Another key decision driver for choosing the right inventory management software is the deployment process. You need a provider that offers excellent customer support in deploying, testing, and maintaining their system.

Investing in inventory software means building long-term vendor-client relationships. When vetting providers, ask these questions to identify the best fit:

  • Are the pre-, during, and post-installation procedures well-explained?
  • Is customer support easily accessible?
  • What do the past client reviews say about their service?
  • Is onboarding training provided for your staff?
  • Should you hire a freelancer to implement the process for you?

4. Leverage free demos

One benefit of opting for cloud-based solutions is having access to free 14-day or 30-day trial periods. Trying out different platforms is a great way to learn which one works best for you. But don’t let yourself get caught up in this step and jump at every inventory management system offering free trials.

While these trials don’t cost you a dime, you’re still investing your time and integrating your system—so you might as well pick out platforms with the intention of using them after the trial period ends.

Pro tip: Track every free trial you sign up for. Take a screenshot of the offer and mark it on your calendar when the trial ends. You don’t want to end up paying a full monthly fee for a platform you’re not happy with.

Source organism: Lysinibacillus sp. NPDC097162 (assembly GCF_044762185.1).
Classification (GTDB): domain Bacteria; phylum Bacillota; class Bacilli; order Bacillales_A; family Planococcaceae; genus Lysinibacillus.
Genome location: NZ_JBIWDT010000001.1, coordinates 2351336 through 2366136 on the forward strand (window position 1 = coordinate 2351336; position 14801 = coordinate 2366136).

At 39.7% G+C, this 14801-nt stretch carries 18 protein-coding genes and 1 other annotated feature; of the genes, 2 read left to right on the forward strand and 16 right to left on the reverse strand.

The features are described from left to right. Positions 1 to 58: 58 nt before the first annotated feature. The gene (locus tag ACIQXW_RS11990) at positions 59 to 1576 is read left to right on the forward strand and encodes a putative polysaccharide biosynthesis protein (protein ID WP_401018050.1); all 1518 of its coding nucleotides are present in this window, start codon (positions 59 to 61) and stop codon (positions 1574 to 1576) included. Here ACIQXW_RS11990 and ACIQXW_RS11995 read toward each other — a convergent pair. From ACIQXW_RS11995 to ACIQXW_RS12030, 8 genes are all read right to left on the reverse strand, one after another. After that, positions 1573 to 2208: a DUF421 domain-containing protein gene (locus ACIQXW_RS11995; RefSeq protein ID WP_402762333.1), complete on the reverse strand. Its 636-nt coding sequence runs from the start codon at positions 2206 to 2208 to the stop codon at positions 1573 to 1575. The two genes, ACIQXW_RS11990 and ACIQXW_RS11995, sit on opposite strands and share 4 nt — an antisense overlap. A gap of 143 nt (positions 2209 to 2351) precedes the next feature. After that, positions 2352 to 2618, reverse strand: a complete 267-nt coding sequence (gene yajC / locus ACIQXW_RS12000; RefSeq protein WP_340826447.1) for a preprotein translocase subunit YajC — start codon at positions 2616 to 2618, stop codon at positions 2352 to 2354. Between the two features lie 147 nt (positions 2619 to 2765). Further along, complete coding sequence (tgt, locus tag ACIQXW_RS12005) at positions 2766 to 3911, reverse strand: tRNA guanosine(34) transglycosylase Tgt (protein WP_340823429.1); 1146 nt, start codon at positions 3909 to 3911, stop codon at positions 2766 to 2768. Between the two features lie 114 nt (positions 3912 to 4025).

5. Opt for future-focused options

Your inventory management software should go beyond your current needs—it should also accommodate any future needs. If you won’t think that far ahead, you might have to switch systems after five years.

Every business aims for sustainable growth. So consider your future business opportunities when choosing a platform.

We’ve seen clients that start with a single product line—for example, selling workout gear. Then over the years, they expand their offerings by adding garden equipment and dinnerware to their product portfolio.

At the end of the day, they find it best to merge all the data into one system for their business, instead of using different platforms for different parts of the business, and end up looking for a better solution.

Save yourself the stress and find a scalable solution today. Some platforms to explore are:


CIN7 is ideal for scaling SMEs by catering to multi-channel sales retail organizations. They have an extensive marketplace for add-on features and a professional onboarding team.

Ongoing WMS

Ongoing WMS is an excellent partner for logistics-intensive businesses. They offer a powerful system for scaling businesses, but as a cloud SaaS with a rich API connection database, even small businesses can use them.